But perhaps the reason is different for you? Maybe you enjoy the fighting and action – maybe a different character spoke to you and drew you in to their world… The beauty of this dreaded question is that there is no one right answer. As annoying as being asked it so frequently can be, feeling like we have to defend ourselves or prove our worth, I’ve come to look at it as an opportunity. A chance to explain my love of comics to someone who may not understand otherwise. Perhaps all they need is a little insight in order to give comics a chance themselves. Or maybe the one asking me already loves comics as much as I do and we’re comparing notes, bonding even, over a shared love. Becoming friends as we talk over each other expounding the virtues of our favorite characters or series while not-so-subtly trying to convince the other that our series is the best because of reasons a, b and c. Even if our comic book origin stories differ it’s possible they will share another side to comics I hadn’t considered. Maybe they will give me another excuse to fall in love again because as a writer and passionate reader, I will shamelessly use any excuse to fall for comic books as often as I can.


So as I’ve now confessed my origin story, the moment of truth is upon us: Why do YOU still read comics?

Do you remember the first issue/series that hooked you? Give this girl another reason to fall in love again and let us know in the comments below!

  • Emily H

    ElfQuest. I was 7 years old and first read them at my grandma’s house. She was a retired librarian and a huge comic fan. She had books EVERYWHERE. And soda, and snacks. It was magical.

    January 28, 2016
  • Dave

    Great article, Ashley! I read and loved them as a kid and never stopped loving them. In my adult life I have breaks in reading them but somehow always circle back and pick right back up. Now I’ve got my two daughters reading comic books & graphic novels.

    January 28, 2016
  • C.J.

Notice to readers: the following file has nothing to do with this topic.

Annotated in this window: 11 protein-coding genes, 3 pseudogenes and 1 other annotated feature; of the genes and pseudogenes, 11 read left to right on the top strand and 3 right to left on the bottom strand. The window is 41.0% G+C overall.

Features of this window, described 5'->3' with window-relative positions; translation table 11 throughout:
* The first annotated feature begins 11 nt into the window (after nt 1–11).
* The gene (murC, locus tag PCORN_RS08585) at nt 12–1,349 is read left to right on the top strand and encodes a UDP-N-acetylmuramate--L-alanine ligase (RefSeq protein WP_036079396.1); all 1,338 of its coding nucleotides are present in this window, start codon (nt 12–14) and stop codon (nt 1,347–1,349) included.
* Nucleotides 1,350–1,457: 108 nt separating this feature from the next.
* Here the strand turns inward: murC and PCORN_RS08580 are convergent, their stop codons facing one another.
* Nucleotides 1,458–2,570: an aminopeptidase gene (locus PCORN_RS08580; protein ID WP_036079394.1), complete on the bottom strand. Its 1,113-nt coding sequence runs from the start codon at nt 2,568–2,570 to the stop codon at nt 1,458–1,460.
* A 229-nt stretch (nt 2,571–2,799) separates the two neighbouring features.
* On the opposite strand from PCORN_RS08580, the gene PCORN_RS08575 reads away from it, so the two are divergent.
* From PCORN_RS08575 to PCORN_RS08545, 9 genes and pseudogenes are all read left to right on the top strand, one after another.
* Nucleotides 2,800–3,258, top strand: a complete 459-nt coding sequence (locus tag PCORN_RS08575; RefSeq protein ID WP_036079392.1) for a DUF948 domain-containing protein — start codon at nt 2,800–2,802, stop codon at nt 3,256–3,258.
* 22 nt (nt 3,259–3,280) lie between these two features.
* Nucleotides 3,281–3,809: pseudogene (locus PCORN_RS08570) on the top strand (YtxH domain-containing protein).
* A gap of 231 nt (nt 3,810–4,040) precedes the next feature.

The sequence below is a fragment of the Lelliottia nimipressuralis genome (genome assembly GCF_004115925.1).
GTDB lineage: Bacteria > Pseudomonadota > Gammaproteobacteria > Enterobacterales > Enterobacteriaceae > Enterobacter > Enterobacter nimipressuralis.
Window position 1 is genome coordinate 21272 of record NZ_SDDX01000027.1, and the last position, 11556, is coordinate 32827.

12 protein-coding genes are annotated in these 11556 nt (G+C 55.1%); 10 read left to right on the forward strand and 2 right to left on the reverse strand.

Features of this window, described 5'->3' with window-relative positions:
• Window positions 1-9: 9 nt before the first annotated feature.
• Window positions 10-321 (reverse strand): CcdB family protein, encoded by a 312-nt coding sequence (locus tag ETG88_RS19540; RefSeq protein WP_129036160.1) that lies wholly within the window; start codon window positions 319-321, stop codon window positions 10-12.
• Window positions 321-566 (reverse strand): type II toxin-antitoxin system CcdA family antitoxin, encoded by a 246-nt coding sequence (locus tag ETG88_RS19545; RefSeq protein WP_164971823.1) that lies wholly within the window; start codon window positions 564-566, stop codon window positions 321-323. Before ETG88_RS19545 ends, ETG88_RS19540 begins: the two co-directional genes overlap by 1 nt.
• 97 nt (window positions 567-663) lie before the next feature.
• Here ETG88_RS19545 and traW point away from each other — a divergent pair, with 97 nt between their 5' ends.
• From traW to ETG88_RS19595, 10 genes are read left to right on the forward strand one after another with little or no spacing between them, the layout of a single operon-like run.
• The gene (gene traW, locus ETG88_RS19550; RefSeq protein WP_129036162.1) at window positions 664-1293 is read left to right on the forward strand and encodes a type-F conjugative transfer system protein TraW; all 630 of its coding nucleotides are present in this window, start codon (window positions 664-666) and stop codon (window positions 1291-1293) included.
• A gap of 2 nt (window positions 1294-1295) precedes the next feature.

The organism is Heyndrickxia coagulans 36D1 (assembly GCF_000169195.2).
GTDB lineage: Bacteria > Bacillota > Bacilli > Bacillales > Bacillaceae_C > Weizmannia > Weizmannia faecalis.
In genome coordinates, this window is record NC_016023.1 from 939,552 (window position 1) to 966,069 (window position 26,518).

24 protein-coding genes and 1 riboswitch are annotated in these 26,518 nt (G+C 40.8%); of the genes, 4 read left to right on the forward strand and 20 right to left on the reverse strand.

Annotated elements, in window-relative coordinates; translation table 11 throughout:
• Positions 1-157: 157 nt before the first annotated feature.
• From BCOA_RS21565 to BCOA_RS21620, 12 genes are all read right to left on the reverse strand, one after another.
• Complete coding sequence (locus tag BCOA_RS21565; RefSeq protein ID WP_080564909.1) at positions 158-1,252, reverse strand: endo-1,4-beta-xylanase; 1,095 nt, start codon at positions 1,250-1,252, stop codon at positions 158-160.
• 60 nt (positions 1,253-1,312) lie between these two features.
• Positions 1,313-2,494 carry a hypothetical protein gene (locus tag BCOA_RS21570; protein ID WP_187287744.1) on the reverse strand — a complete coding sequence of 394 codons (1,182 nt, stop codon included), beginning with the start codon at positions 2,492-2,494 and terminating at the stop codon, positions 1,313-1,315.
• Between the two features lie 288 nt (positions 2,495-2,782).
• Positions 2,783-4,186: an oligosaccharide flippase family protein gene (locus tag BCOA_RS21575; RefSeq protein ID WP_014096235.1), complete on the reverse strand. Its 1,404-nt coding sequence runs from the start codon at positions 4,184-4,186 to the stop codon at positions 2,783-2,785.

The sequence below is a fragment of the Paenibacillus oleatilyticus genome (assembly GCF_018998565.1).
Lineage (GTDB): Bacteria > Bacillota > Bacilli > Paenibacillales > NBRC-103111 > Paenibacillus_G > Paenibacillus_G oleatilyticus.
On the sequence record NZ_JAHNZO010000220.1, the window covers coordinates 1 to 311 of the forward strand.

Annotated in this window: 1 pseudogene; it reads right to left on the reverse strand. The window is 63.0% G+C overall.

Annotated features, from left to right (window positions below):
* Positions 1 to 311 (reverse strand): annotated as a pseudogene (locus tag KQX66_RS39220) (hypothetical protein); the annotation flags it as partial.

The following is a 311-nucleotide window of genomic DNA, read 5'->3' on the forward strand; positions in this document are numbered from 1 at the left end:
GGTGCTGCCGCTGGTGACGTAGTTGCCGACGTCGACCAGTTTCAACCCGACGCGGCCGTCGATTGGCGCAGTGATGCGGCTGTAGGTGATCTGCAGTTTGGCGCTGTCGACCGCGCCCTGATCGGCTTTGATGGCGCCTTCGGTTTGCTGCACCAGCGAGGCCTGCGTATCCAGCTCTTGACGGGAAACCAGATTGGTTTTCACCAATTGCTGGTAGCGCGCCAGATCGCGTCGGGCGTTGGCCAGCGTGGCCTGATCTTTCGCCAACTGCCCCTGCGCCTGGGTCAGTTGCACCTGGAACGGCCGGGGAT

This article is amazing! As someone who has been a lifelong comic book fan, I found myself identifying with many aspects of it. The moment we fall in love with comics as adults is just as magical as the moment we fall in love with them as kids. I became hooked on Spider-man at a young age, and now, some 20 plus years later, his character is all the more powerful to me. Anyone familiar with his comics knows the walls and mountains he climbs, and his perserverence gives me strength to climb. I have a deep love and respect for his character, a love that has only been made stronger over time. Comics 4 lyfe, yo.

    January 28, 2016
  • Oh man, where do I even begin?
    First of all – this was beyond brilliant. I felt like I was literally traveling back in time and observing as your “origin” with comic books played out. Just perfect. I loved every word. Second – I went through the same ordeal. Why do you read comics? I too used to hide the fact that I was reading them. None of my friends were. It’s funny how it’s popular now. Back then, you were an outcast. For one thing anything comic book related, wasn’t for girls. *eye roll* I heard that so many times I wanted to vomit. I should’ve been playing with Barbies and playing dress up. But I was locked away in my room listening to Metallica and reading Batman Detective, The Avengers, Spider-Man, X-Men, and the list goes on. My mother had a BIG issue with this. They were a waste of time and meant for boys. I didn’t agree. So one thing led to another and she ended up throwing over 500 dollars worth of comics out. Part of me died and she thought I was just over reacting to fit I threw. Thankfully, my dad understood. He was the one that bought most of them to begin with. He defended me and eventually got her to understand – that everyone has their own world outside this one. And that was mine and she (without meaning to) more or less destroyed it. But that was years ago. Reading this took me back and it made me smile, in knowing that there are others like me out there. Thank you!

    January 28, 2016